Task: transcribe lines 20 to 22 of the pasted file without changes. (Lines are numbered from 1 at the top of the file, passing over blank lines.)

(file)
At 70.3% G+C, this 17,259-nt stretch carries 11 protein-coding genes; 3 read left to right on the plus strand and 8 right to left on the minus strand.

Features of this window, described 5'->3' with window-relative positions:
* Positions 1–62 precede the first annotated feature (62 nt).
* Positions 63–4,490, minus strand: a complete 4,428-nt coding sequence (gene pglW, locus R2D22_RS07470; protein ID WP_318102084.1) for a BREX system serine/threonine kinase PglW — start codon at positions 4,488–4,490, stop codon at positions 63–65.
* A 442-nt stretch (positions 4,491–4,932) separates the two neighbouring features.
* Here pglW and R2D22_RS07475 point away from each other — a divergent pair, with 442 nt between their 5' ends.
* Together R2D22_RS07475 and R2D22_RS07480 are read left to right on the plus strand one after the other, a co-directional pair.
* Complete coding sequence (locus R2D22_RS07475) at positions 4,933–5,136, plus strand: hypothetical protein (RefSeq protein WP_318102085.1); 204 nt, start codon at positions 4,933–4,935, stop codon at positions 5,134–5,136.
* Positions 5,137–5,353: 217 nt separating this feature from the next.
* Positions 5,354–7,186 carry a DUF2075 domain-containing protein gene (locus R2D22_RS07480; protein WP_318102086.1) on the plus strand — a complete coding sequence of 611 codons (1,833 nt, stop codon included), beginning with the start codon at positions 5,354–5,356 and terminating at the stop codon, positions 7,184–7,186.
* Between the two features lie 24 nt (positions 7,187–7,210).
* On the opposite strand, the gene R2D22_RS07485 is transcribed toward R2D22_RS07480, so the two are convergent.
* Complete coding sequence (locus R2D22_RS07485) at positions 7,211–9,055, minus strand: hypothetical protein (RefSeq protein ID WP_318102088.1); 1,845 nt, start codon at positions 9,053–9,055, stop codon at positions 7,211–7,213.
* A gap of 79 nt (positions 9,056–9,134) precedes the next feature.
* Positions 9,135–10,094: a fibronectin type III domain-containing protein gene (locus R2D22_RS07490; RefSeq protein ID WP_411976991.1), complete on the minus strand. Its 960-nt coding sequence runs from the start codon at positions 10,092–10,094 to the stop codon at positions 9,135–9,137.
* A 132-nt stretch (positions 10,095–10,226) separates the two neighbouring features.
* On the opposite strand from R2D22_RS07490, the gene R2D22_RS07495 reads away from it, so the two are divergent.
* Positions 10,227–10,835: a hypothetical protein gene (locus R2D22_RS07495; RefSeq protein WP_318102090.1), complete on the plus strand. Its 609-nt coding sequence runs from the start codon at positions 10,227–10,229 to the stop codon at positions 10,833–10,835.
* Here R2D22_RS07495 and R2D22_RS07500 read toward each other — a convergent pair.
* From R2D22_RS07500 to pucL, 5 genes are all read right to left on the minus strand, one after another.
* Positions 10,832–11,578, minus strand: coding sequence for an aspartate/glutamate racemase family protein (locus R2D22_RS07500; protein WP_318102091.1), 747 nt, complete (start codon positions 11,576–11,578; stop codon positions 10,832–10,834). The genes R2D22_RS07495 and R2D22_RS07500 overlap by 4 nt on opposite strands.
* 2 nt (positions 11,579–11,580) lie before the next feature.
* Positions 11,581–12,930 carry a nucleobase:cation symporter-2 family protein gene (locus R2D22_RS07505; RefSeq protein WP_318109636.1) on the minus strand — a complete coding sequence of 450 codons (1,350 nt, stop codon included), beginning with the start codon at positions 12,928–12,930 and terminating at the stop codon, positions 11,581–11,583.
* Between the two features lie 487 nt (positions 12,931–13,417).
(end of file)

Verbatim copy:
* From R2D22_RS07500 to pucL, 5 genes are all read right to left on the minus strand, one after another.
* Positions 10,832–11,578, minus strand: coding sequence for an aspartate/glutamate racemase family protein (locus R2D22_RS07500; protein WP_318102091.1), 747 nt, complete (start codon positions 11,576–11,578; stop codon positions 10,832–10,834). The genes R2D22_RS07495 and R2D22_RS07500 overlap by 4 nt on opposite strands.
* 2 nt (positions 11,579–11,580) lie before the next feature.